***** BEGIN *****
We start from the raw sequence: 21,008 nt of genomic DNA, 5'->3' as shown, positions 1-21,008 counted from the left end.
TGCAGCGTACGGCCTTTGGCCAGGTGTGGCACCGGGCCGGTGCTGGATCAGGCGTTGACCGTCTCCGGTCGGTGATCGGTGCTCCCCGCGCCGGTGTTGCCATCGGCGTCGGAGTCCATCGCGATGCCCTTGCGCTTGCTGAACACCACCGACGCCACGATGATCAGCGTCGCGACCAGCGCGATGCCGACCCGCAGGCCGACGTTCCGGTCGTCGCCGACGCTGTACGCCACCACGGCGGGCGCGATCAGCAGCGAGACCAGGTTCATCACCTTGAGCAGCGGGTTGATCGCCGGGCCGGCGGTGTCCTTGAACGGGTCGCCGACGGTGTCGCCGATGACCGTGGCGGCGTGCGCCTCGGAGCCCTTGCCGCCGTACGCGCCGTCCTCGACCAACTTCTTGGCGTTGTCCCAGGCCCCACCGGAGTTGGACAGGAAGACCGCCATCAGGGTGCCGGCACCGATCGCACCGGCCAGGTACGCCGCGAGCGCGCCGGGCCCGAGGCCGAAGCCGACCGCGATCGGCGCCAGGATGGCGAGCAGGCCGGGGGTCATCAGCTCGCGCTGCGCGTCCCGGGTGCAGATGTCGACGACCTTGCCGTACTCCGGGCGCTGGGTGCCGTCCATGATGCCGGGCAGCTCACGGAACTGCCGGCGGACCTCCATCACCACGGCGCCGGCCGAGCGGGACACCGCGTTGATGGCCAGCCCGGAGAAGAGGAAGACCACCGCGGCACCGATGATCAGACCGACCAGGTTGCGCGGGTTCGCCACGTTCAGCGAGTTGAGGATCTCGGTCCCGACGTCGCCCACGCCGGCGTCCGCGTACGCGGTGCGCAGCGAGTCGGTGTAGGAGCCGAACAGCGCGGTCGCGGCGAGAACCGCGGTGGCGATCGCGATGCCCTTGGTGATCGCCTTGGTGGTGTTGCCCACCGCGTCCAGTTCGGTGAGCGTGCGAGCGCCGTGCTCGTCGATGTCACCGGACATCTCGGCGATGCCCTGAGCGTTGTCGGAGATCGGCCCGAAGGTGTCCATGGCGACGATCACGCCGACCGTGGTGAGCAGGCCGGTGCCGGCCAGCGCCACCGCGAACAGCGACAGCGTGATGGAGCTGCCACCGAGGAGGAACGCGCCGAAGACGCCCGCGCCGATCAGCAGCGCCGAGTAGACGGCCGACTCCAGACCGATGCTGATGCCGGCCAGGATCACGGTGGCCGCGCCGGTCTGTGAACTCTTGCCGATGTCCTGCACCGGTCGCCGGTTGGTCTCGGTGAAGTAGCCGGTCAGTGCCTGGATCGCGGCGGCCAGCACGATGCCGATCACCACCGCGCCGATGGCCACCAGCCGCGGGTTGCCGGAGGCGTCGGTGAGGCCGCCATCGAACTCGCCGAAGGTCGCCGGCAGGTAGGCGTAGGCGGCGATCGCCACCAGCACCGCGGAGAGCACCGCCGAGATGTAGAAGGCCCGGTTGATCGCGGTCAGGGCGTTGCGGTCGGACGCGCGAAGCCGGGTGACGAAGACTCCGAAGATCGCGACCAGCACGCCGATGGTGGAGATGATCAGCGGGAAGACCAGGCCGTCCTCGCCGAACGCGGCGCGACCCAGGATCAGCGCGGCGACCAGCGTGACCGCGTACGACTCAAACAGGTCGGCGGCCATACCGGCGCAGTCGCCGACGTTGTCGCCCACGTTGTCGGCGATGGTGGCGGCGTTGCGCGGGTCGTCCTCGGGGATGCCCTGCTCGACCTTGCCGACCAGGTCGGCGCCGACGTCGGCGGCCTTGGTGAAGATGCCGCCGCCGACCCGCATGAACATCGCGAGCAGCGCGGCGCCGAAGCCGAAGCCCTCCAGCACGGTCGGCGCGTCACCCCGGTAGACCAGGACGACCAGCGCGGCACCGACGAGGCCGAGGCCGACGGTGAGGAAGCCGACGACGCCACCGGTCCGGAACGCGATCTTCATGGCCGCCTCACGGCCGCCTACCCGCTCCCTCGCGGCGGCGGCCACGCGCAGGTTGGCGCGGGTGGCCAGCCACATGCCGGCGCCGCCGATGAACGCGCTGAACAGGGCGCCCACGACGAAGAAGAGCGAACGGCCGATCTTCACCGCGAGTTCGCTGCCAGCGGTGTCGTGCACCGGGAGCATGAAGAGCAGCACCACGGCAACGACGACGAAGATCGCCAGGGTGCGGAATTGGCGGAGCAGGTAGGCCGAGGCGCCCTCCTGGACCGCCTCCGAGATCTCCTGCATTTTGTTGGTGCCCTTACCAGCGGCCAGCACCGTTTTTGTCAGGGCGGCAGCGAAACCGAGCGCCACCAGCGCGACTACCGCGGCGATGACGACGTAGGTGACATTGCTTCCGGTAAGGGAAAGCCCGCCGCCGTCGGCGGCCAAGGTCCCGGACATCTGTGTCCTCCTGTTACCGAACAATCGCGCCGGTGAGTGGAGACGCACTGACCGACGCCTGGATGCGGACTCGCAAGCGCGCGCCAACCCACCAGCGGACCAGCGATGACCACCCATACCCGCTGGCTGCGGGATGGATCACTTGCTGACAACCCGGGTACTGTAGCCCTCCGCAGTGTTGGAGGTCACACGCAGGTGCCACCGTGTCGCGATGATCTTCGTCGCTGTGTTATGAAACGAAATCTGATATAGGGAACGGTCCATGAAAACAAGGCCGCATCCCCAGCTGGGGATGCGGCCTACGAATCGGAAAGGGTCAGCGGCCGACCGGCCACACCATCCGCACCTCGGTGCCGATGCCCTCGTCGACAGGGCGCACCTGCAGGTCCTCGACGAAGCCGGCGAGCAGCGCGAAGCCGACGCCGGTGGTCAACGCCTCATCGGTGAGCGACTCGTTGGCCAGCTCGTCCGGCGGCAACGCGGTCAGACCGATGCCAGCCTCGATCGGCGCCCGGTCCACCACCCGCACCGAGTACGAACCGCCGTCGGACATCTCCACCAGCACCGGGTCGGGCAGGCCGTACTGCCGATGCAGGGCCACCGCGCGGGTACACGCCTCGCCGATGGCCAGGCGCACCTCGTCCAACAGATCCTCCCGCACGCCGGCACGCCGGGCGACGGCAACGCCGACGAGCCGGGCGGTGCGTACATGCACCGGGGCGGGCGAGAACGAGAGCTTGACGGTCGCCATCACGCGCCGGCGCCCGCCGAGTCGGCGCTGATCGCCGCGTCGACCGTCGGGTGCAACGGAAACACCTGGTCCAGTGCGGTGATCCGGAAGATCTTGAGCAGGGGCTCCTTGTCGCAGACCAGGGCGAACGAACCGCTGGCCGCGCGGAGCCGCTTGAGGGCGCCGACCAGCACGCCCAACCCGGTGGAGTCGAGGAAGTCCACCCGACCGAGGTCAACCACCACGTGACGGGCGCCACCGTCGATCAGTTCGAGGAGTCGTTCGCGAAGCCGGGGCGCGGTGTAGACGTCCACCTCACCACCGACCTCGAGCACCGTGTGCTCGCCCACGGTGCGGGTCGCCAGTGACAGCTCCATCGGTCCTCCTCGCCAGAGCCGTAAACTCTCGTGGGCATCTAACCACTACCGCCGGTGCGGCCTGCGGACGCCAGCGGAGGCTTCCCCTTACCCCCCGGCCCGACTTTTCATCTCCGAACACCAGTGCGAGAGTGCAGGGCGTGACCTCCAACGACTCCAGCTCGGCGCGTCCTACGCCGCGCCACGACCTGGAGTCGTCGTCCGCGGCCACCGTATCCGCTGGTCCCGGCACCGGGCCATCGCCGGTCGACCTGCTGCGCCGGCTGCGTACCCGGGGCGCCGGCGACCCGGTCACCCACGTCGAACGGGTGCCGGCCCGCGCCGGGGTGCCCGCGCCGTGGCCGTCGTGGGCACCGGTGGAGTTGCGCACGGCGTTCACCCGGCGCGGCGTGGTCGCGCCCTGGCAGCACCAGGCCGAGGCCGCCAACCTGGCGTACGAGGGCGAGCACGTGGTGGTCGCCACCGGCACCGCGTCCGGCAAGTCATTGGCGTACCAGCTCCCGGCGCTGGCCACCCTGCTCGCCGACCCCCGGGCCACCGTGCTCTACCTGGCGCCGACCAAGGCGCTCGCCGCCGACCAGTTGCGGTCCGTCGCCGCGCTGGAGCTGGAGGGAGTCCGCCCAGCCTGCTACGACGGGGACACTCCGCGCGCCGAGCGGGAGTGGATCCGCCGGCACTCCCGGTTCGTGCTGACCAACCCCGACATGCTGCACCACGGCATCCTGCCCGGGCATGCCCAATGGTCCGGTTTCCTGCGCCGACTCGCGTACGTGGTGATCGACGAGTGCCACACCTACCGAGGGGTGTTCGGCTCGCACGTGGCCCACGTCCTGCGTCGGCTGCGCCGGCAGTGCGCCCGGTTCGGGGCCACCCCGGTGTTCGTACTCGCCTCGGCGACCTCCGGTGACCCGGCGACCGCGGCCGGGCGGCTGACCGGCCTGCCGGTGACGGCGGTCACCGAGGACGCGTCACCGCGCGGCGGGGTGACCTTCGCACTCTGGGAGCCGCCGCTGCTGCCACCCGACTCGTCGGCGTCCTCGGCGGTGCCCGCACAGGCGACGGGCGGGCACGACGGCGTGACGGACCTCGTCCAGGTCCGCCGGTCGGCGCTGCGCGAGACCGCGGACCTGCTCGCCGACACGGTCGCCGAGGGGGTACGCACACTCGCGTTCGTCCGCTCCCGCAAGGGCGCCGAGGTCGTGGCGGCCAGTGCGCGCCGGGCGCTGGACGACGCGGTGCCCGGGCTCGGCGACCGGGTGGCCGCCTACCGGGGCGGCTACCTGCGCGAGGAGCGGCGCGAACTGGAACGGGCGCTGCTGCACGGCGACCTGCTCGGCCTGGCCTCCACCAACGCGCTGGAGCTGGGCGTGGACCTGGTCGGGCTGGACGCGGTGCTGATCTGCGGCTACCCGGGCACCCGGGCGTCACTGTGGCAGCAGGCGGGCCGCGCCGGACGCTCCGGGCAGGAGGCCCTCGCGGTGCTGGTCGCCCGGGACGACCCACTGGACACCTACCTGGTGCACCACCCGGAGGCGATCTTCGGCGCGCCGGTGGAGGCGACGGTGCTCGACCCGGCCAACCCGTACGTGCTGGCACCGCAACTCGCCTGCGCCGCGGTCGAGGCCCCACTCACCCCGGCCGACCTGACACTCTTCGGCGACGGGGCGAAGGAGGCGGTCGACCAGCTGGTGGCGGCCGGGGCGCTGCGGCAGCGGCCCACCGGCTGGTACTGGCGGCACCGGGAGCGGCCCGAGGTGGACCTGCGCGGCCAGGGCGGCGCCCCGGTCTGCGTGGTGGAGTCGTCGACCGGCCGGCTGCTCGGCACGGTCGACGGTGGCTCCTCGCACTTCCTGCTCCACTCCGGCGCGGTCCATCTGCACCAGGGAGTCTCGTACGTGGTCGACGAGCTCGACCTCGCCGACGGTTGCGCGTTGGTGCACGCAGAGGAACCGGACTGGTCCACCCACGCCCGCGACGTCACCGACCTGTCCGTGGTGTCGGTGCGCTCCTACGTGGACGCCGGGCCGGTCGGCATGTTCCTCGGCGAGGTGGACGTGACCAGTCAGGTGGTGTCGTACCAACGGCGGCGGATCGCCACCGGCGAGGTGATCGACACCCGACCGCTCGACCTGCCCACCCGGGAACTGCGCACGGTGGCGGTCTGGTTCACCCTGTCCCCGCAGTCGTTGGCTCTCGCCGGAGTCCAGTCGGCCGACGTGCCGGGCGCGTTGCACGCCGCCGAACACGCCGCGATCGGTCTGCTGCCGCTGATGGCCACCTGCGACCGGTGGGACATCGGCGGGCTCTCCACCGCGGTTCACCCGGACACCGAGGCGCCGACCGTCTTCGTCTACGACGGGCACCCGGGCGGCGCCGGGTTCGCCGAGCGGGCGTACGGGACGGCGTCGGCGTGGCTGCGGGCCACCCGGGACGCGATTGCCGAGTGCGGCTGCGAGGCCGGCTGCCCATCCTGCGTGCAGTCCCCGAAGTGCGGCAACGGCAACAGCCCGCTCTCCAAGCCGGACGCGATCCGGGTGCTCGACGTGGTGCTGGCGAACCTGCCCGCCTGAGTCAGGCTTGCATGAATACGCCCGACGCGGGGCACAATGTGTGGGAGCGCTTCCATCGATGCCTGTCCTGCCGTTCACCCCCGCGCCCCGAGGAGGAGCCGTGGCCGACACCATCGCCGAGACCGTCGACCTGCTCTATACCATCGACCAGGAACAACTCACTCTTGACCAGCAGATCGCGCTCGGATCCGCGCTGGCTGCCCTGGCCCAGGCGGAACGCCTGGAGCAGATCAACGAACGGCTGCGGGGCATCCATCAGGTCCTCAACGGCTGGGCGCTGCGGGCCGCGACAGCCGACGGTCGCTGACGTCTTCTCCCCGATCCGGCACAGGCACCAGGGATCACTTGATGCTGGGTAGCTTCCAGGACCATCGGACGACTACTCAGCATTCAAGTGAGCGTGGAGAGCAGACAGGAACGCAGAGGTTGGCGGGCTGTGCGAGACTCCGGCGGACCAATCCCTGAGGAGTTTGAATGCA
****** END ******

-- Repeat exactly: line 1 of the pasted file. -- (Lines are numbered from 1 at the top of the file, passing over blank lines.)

We start from the raw sequence: 21,008 nt of genomic DNA, 5'->3' as shown, positions 1-21,008 counted from the left end.